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Ping Zhai, Larry J. Pratt, and Amy Bower

Abstract

The west-to-east crossover of boundary currents has been seen in mean circulation schemes from several past models of the Red Sea. This study investigates the mechanisms that produce and control the crossover in an idealized, eddy-resolving numerical model of the Red Sea. The authors also review the observational evidence and derive an analytical estimate for the crossover latitude. The surface buoyancy loss increases northward in the idealized model, and the resultant mean circulation consists of an anticyclonic gyre in the south and a cyclonic gyre in the north. In the midbasin, the northward surface flow crosses from the western boundary to the eastern boundary. Numerical experiments with different parameters indicate that the crossover latitude of the boundary currents changes with f 0, β, and the meridional gradient of surface buoyancy forcing. In the analytical estimate, which is based on quasigeostrophic, β-plane dynamics, the crossover is predicted to lie at the latitude where the net potential vorticity advection (including an eddy component) is zero. Various terms in the potential vorticity budget can be estimated using a buoyancy budget, a thermal wind balance, and a parameterization of baroclinic instability.

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J. Brent Bower and Dale R. Durran

Abstract

Wind profiler data from Lay Creek, Colorado, along with stability data from the Lander and Grand Junction rawinsonde observations, were examined in an attempt to link various parameters in the upstream flow to the onset of strong downslope winds in Boulder. Some correlation was found between the occurrence of high surface winds at Boulder and the upstream wind direction, upper tropospheric wind shear and the vertical phase shift across the troposphere. However, these parameters alone were not able to distinguish between windstorm and nonwindstorm events. It is likely that the remaining ambiguity could be eliminated with information on the location and strength of inversions in the upstream flow.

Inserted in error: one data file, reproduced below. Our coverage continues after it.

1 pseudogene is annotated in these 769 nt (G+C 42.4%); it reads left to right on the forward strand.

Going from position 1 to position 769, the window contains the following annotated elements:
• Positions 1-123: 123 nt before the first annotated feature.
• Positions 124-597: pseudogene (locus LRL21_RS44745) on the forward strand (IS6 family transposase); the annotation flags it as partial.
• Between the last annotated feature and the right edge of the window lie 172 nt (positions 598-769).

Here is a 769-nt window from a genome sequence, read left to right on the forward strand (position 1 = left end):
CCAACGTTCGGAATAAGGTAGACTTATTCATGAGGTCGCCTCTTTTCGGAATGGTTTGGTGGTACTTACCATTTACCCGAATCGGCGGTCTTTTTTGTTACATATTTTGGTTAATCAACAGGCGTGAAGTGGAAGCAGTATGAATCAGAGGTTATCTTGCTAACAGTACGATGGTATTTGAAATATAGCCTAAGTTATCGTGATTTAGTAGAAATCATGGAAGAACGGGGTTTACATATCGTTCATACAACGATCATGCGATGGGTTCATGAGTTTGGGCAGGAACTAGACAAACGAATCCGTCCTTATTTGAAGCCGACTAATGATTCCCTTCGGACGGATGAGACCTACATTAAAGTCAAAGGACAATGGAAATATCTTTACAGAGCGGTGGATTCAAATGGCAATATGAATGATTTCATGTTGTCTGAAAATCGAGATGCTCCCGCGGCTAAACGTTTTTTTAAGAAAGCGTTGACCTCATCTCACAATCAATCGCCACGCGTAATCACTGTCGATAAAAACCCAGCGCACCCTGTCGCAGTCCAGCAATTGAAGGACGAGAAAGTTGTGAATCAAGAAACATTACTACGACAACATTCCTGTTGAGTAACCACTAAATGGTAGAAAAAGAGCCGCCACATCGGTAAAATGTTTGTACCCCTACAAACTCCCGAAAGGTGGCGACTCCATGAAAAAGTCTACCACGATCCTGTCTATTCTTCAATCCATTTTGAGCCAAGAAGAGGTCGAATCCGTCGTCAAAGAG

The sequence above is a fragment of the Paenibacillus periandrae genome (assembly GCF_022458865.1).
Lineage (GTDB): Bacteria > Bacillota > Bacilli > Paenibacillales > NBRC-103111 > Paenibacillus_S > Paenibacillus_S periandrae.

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M. Susan Lozier, Timothy J. Bold, and Amy S. Bower

Abstract

A kinematic model is developed to examine the relationship between meander propagation and Lagrangian pressure change within a meandering jet. Basically, the model equates changes in pressure along the path of a water parcel with the cross-stream motion of a parcel in a reference frame moving with the meander. The model is tested by combining isopycnal float data from the Gulf Stream with contemporaneous meander phase speed observations from satellite infrared images. Time series of pressure changes along individual float trajectories show a qualitative trend for the amplitude of pressure changes to generally increase in response to large phase speeds. However, the model suggests that the pressure change following a fluid parcel is related to the vector difference between the velocity and phase speed vectors, not just the magnitude of the phase speed. This is confirmed by the data analysis, which shows that Lagrangian pressure changes are more highly correlated with cross-stream flow when both the zonal and meridional components of the meander propagation are included in the kinematic model. Approximately 90% of the variability associated with the floats’ pressure changes can he accounted for by cross-stream flow using this kinematic formulation.

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A. S. Bower, H. T. Rossby, and J. L. Lillibridge

Abstract

The Gulf Stream ’60 hydrographic survey has been used to examine the distribution of water properties across the Gulf Stream as a function of potential density. This survey covered a half million square miles of Slope, Gulf Stream and Sargasso Sea Waters in the western North Atlantic. Quantities plotted as a function of density are acceleration potential, potential temperature, desso1ved oxygen and potential vorticity.